John Heaton (jheaton) wrote,
John Heaton

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Las Vegas rides

Continuing my selective and randomly scheduled account of what I did while I was in Las Vegas...

I was aware that Las Vegas had become more family-friendly in recent years, and that most of the casinos had "attractions" of one sort or another, but I didn't realize until I got there that there were so many thrill rides. I went on four.

Star Trek Experience, Las Vegas Hilton: I expected this to be more of less the same as the Star Wars-themed Star Tours ride I rode at Disneyland this summer, but it was better. For one thing, the shuttlecraft simulator part of the attraction was better. But what really set it apart from Star Tours was what came before the simulator: a ride down an out-of-control turbolift, and a walk through a reproduction of the bridge of the Enterprise. The Star Trek Experience get extra points for the Star Trek museum you walk through to get to the ride, and for attention to detail. The Enterprise crewman who led us through the bridge was made up as a Bajoran, complete with prosthetic nose ridges. The only disappointing part was that during the part of the shuttle simulation that takes place above the Las Vegas strip, they didn't take the opportunity to destroy one of their competing casinos. That would have been brilliant.

Manhattan Express, New York, New York: This roller coaster features an impressively steep first drop, a 180-degree loop, and a 540-degree corkscrew. It ended a bit too abruptly, in my opinion, but all in all it was a very good roller coaster. But in the end, just a roller coaster. Not much to say about it.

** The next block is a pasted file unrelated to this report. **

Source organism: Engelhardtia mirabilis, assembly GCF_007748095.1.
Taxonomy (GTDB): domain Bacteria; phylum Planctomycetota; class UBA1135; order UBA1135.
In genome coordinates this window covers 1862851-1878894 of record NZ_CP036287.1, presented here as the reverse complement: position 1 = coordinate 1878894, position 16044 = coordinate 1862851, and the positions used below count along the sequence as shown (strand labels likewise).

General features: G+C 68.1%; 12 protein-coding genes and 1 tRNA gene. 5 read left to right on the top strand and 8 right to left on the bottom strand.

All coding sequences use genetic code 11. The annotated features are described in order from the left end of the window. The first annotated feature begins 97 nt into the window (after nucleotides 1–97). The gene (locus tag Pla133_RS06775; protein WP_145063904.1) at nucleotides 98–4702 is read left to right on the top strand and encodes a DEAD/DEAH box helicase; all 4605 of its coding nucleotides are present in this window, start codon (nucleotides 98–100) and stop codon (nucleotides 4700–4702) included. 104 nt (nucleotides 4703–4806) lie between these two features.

Race for Atlantis, Caesar's Palace: The Race for Atlantis is an IMAX 3D motion simulator ride, purporting to take riders on a high-speed chariot race through the streets of Atlantis. Unfortunately, it seemed a little dim and blurry to me. To be fair, I have poor depth perception even with glasses, but I've seen 3D presentations like this before, and I didn't have the same problem, so I think it was the projector. They may be using a lower wattage setting on the projector to extend the life of the bulb. But aside from that, it was not unimpressive: the motion simulation was terrific, and the 3D effects were very good.

Big Shot, Stratosphere: The defining element of the Stratosphere Hotel and Casino is the adjacent 1,149-foot observation tower. The Big Shot shoots riders 160 feet up the antenna atop the tower in 2.5 seconds before free-falling back to the base. I'm not sure exactly how high you get on the ride, but I'd guess it was about 1000 feet above the ground. We rode the Big Shot at night, and the view of the city was amazing. The feeling of weightlessness you get as the ride starts its descent was a little disconcerting, but the view made up for it.

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